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New Books for US History Geeks for 2015

Here is an update on what's new for potus_geeks and other US history geeks on the bookshelves for 2015 so far. Some of these are late 2014 publications, while others are scheduled for release later this year. I hope you see something in here you like.

1. Washington's Circle: The Creation of the President by David S. Heidler and Jeanne T. Heidler (due out March 17, 2015, Random House, 560 pages)-This book looks at how Washington and his trusted advisers built the foundation for an enduring constitutional republic. It looks at the formation of the first government and the challenges faced by George Washington in the process.


2. 1944: FDR and the Year That Changed History by Jay Winik (due out September 8, 2105, Simon and Schuster, 512 pages)-a look at the year 1944, which determined the outcome of World War II and put tremendous pressure on an ailing President Roosevelt.

3. Madison's Gift: Five Partnerships That Built America by David O. Stewart (due out February 10, 2015, Simon and Schuster, 432 pages)-Historian, lawyer and novelist Stewart looks at James Madison's ability to forge working bonds with other founding members of the new American government, even if they did not always see eye to eye. The five relationships considered are with George Washington, Alexander Hamilton, Thomas Jefferson, James Monroe and Dolley Madison.

4. Reagan: The Life by H. W. Brands (due out May 12, 2015, Doubleday, 816 pages)-the acclaimed author of biographies of Andrew Jackson, Ulysses Grant and Woodrow Wilson follows up with this new account of the life of the president credited with the conservative transformation of American politics.

5. The Fierce Urgency of Now: Lyndon Johnson, Congress, and the Battle for the Great Society by Julian E. Zelizer (released January 8, 2015, Penguin Press, 384 pages)-an account of the Great Society and the forces that shaped it, from Lyndon Johnson and members of Congress to the civil rights movement and the media.

6. George W. Bush: The American Presidents Series: The 43rd President, 2001-2009 (released February 3, 2015, Times Books, 208 pages) by James Mann-the latest in the American Presidents Series of concise biographies of the presidents, written by the author of six books on American politics and national security issues, including Rise of the Vulcans: The History of Bush’s War Cabinet and The Obamians: The Struggle Inside the White House to Redefine American Power.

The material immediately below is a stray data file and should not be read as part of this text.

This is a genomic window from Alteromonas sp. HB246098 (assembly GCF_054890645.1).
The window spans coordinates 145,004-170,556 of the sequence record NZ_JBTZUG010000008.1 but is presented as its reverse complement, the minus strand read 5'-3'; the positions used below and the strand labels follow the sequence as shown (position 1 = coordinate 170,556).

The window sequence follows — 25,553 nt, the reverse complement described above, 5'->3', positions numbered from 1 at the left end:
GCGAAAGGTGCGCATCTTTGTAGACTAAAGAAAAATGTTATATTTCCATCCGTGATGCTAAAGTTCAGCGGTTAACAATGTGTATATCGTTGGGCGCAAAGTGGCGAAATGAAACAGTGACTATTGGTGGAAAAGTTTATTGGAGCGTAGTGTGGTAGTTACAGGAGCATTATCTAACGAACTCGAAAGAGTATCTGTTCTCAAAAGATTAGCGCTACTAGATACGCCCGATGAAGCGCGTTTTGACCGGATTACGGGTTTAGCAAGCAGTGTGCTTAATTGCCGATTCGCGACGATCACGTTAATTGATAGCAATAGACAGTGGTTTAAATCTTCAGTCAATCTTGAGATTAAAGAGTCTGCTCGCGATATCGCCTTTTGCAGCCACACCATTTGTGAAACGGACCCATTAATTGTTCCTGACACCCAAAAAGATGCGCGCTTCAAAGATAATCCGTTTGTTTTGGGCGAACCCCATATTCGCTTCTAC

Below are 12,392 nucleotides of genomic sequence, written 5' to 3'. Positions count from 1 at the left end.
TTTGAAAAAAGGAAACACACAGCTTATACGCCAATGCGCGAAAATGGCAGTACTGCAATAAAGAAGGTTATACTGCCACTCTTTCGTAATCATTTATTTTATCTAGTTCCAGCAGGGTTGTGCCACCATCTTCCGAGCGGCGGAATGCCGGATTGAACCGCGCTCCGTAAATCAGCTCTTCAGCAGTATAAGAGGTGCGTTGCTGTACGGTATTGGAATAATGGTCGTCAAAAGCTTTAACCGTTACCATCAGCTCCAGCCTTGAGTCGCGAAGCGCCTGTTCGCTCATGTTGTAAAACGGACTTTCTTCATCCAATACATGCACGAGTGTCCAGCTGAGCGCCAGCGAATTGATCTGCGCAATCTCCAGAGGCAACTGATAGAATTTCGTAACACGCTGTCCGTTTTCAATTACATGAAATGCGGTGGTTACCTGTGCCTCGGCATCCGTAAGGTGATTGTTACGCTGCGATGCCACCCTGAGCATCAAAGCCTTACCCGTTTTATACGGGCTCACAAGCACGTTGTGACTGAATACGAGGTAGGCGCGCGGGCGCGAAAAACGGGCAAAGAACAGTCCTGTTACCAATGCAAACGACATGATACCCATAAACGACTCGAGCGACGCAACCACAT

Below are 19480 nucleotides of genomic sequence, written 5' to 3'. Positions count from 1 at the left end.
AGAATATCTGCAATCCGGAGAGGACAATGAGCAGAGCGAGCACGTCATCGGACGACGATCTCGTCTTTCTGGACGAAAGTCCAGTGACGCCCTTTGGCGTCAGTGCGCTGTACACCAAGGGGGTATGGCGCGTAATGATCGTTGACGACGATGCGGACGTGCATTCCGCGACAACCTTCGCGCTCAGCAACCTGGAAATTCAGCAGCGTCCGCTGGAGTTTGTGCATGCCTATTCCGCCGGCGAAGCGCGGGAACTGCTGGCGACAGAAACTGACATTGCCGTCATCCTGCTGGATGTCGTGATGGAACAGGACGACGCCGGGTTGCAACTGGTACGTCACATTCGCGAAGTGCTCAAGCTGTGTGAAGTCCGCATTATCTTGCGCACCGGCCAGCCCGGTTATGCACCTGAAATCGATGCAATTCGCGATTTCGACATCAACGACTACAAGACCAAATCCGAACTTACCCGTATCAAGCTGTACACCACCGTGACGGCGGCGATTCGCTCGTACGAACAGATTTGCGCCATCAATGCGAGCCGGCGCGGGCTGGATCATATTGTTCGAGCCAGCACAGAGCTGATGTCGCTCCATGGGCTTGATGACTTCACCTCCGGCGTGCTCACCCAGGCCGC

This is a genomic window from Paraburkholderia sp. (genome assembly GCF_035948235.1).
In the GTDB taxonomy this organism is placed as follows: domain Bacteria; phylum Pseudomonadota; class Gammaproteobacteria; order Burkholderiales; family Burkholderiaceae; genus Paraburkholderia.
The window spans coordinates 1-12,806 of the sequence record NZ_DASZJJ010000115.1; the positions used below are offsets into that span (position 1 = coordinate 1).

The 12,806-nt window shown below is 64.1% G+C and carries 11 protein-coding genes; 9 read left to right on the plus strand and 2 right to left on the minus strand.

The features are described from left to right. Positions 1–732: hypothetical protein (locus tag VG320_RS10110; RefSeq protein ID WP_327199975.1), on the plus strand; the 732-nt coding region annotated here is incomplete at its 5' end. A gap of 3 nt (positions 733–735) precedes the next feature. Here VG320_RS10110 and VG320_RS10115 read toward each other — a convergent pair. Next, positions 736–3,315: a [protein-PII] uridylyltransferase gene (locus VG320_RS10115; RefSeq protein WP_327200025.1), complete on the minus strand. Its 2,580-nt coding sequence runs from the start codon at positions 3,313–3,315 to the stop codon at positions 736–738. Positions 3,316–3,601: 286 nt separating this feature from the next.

7. The Professor and the President: Daniel Patrick Moynihan in the Nixon White House by Stephen Hess (released December 8, 2014, Brookings Institution Press, 150 pages)-The president is Richard Nixon, the professor is Harvard's Daniel Patrick Moynihan. Of all the odd couples in American public life, they are probably the oddest. Add another Ivy League professor to the White House staff when Nixon appoints Columbia's Arthur Burns, a conservative economist, as domestic policy adviser. The year is 1969, and what follows behind closed doors is a passionate debate of conflicting ideologies and personalities.

8. Presidents and Their Generals: A History of American Command in War by Matthew Moten (released November 5, 2014, Belknap Press, 456 pages)-a look at the relationship between US Presidents and their commanding generals from the Revolutionary War through Afghanistan and Iraq.

9. President Lincoln Assassinated by Harold Holzer (due out February 24, 2015, Library of America, 450 pages)-With the 150th anniversary of Lincoln's assassination taking place in April, Harold Holzer tells the story of Lincoln's murder, the manhunt for his killer, the trial of the assassination conspirators and of a nation in mourning.


10. 1932: The Rise of Hitler and FDR - Two Tales of Politics, Betrayal, and Unlikely Destiny by David Pietrusza (due out August 1, 2015, Lyons Press, 496 pages)-I'm looking forward to this one because Pietrusza is such a terrific author and historian. This book follows the rise of the leaders of two depression-battered nations in 1932, seeking to rescue their people from starvation and hopelessness. America would elect a Congress and a president—ebullient aristocrat Franklin Roosevelt vs. tarnished “Wonder Boy” Herbert Hoover. Decadent, divided Weimar Germany faced two rounds of bloody Reichstag elections and two presidential contests—doddering reactionary Paul von Hindenburg against rising radical hate-monger Adolf Hitler.

If there are ones I've missed, please let me know. There is a bushel of books about Lincoln due out to coincide with the 150th anniversary of his assassination. Some of those can be found here. 2015 isn't looking quite as prolific as 2014 was, but there are still many outstanding books on the horizon.
Tags: genre: non-fiction, subject: biography, subject: history

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